As we prepare for a day long assault on our conservative sensibilities —– short of GG Allin coming back from the grave, could there be a double bill with more potential to cause offense than Sir Paul McCartney and the Charlie Daniels Band — the NY Post’s Phil Mushnick wonders why there’s no room on such a broadcast for the measured tones of Bob Costas.
Throughout today’s Super Bowl, “Fox Attitude” will be in full, proud, loud bloom, zoom, ka-boom, ka-zing! But Fox won’t have anyone on the job who can be relied upon for having a newsman’s instincts and a dare-to-say-it, common-sense conscience. Come game time, no network does. Not anymore. Costas was the last.
He’s NBC’s Olympics anchor and he hosts two HBO shows, but Costas’ last scheduled live gig as an NBA, NFL or MLB studio host or play-by-player was Oct. 2000, when he called the Mariners-Yanks ALCS for NBC.
Costas? TV people don’t need no stinkin’ Costas. TV people know exactly what we football fans want. Yeah!
We want weather babes jammed into body stockings. We want Terry Bradshaw drawling authentic countrified gibberish. We want luscious Lisa Guerrero, sideline reporter. We want T.O. and Keyshawn and Shockey, every time, all the time. We want crotch cracks from Dennis Miller, urinal scenes from ESPN.
We’re football fans, we want Ja Rule, Desperate Housewives; we want our MTV!
“The distinctions have been lost,” said Costas. “It’s as if there’s a contradiction in finding last year’s Super Bowl halftime to have been offensive and being a progressive person. That’s crazy.
“My political leanings and personal sensibilities have always been left of center. It’s a mark of how dumbed-down and coarsened the whole culture has become that a preference for civility is equated with conservatism. Most of what grates about the current environment isn’t so much an assault on decency – whatever that is – it’s an assault on your intelligence.”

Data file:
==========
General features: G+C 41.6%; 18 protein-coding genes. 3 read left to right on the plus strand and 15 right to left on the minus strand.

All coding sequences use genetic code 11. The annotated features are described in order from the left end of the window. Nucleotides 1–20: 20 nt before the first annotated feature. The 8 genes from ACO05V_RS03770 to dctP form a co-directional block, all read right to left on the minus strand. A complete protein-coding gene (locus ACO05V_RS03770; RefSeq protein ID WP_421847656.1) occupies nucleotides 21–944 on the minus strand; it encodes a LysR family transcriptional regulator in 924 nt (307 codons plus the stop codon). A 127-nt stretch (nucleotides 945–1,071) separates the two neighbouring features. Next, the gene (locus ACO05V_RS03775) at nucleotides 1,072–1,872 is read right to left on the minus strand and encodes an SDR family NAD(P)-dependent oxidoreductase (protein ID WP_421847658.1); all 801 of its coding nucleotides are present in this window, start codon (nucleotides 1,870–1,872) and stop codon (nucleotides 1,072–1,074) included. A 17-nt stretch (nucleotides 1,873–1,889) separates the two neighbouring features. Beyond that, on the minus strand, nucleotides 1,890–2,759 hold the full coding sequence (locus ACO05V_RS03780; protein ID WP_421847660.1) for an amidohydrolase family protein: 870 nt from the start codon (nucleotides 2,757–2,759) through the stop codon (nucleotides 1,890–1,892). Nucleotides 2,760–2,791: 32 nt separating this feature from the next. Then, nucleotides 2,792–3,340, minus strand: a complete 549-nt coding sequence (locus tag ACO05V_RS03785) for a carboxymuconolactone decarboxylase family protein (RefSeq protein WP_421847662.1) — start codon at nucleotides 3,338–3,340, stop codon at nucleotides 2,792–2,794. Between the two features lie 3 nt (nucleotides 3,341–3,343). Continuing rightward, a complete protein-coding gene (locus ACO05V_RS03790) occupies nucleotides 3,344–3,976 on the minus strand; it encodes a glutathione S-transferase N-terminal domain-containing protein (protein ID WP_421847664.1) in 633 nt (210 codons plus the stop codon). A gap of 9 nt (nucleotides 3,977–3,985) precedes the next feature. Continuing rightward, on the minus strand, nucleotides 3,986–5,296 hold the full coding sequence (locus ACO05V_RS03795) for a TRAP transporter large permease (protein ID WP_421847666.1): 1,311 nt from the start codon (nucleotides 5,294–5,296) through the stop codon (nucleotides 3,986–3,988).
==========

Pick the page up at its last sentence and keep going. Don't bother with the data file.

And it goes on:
Yep, no room and no need for a Costas on today’s telecast. TV people know what sports fans want. TV people want us to be what TV people want us to be.
“Every era’s sports stars had foibles, but their antisocial side wasn’t the tone; it wasn’t the sell,” said Costas, 52. “Now, those who are the loudest, the most vulgar are anointed celebrity status. Again, the distinctions – the distinction between irreverent and crude – have been lost.”
(Since all of the available headshots of Bob Costes were kind of dull, we’ve instead provided a photograph of Jean-Louis Costes in action)
There’s no harm in Phil writing a love letter to the diminuative Bob, but I think he’s ignoring a crucial point. It isn’t as though the TV gods have shunned Costas ; he’s under contract to NBC (and is presumably working for more than minimum wage), a network that has managed to lose the rights to the NFL, Major League Baseball and the NBA in recent years. Were Costas not in the employ of NBC, it is highly probable that one of the rights holders to a major sport would seek to hire him, either as a lead play-by-play guy or their in-studio host. But to infer that Costas has been blackballed for his controversial point of view, while fitting well with Mushnick’s uncomplicated worldview, is totally wack.